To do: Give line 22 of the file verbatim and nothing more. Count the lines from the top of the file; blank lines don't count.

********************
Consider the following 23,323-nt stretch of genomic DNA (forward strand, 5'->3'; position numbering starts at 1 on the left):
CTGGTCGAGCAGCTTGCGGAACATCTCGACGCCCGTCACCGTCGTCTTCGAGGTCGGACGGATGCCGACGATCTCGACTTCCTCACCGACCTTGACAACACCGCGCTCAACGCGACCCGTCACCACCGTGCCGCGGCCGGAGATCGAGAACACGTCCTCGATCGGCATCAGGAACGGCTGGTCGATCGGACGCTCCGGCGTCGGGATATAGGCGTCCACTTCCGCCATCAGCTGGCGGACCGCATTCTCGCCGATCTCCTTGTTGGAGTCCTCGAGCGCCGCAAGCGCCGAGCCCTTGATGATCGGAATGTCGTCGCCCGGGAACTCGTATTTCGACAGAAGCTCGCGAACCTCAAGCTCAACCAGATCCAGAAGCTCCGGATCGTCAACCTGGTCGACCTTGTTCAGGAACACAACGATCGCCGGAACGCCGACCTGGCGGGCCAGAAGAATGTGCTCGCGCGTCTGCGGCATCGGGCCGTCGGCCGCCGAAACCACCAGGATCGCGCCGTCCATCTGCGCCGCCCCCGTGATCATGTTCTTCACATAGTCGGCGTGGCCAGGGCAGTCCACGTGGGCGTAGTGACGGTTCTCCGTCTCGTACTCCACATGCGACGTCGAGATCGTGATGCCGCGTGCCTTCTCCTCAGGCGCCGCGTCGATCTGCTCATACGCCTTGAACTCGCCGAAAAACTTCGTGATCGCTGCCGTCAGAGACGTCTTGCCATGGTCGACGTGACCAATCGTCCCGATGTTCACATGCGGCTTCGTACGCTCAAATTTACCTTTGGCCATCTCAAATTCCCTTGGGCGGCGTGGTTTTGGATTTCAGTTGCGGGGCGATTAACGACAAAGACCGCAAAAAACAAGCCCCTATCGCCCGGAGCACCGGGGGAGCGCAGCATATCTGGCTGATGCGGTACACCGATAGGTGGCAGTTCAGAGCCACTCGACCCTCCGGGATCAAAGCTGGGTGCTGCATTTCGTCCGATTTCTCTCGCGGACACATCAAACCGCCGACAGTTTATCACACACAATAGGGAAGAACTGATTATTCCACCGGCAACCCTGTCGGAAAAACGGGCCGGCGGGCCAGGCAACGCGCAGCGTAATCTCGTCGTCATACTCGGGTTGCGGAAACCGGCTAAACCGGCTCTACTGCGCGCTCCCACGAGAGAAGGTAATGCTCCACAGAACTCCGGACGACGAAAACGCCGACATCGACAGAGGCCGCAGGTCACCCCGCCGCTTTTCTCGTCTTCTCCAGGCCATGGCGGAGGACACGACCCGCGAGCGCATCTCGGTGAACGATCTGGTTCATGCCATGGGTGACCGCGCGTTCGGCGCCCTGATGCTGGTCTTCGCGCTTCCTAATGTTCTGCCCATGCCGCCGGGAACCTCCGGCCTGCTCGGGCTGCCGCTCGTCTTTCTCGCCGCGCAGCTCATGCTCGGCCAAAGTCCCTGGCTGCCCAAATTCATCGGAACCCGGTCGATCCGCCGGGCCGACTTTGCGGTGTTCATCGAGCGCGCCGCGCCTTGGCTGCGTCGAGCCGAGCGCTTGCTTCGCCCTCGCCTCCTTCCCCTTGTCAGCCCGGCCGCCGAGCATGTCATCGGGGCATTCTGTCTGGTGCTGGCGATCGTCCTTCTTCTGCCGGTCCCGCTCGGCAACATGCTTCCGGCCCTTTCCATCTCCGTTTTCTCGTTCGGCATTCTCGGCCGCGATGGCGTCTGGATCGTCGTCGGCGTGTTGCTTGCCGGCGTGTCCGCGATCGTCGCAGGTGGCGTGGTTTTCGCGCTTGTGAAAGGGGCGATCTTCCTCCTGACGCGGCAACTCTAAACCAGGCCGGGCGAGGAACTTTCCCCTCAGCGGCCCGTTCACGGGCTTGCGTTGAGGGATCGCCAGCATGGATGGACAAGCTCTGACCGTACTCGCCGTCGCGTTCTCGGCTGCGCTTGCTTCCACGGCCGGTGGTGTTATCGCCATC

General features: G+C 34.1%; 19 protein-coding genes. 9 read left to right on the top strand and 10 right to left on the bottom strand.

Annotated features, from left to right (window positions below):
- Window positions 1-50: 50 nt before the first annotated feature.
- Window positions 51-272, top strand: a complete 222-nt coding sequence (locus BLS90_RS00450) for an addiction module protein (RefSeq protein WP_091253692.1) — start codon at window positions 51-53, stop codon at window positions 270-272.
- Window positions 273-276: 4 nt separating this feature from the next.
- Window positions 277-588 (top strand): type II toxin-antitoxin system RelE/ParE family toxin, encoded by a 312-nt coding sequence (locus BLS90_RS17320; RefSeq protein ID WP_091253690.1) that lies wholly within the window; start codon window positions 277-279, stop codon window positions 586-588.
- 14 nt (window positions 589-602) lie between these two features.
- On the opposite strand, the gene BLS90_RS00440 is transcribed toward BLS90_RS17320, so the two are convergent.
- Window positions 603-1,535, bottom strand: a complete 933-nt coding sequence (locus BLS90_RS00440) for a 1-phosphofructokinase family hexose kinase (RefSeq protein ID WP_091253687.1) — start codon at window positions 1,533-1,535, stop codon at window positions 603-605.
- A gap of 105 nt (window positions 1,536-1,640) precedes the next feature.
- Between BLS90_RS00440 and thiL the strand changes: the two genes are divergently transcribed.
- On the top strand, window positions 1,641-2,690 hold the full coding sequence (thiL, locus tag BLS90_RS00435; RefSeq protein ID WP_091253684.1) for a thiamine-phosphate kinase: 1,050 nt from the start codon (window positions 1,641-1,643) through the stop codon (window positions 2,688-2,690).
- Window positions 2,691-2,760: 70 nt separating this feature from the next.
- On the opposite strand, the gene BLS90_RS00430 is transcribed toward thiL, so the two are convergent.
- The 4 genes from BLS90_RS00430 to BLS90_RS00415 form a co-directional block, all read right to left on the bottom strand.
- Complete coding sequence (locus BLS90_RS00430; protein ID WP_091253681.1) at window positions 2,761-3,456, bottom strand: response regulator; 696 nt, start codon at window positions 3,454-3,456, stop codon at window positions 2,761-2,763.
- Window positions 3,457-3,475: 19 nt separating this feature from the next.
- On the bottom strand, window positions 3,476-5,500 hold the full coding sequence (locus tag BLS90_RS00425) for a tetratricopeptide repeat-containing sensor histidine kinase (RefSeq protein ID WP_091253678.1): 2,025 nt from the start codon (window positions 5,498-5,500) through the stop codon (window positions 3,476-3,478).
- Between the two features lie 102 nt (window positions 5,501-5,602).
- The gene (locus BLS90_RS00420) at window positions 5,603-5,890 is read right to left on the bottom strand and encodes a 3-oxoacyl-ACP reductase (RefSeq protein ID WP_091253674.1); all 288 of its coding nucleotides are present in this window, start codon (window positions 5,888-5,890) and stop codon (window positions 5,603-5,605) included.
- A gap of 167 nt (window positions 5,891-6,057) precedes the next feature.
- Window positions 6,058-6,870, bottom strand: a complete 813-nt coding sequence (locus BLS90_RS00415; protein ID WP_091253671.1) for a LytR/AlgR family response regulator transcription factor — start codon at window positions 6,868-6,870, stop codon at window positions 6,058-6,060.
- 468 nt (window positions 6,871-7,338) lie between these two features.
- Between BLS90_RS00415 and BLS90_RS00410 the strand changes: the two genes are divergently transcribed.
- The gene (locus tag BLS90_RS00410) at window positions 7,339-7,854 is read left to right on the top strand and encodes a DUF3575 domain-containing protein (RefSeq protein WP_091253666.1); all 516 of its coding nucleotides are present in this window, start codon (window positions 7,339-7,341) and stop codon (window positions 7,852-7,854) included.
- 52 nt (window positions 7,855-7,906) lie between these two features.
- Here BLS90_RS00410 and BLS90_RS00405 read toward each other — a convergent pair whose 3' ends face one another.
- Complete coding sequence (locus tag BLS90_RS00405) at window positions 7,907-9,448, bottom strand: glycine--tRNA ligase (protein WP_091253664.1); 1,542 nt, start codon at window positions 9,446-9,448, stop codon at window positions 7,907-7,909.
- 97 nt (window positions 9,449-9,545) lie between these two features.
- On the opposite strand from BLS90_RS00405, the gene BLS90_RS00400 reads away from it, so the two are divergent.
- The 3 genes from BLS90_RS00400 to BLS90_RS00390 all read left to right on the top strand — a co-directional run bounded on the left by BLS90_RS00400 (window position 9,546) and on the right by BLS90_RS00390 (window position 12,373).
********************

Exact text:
- The gene (locus BLS90_RS00420) at window positions 5,603-5,890 is read right to left on the bottom strand and encodes a 3-oxoacyl-ACP reductase (RefSeq protein ID WP_091253674.1); all 288 of its coding nucleotides are present in this window, start codon (window positions 5,888-5,890) and stop codon (window positions 5,603-5,605) included.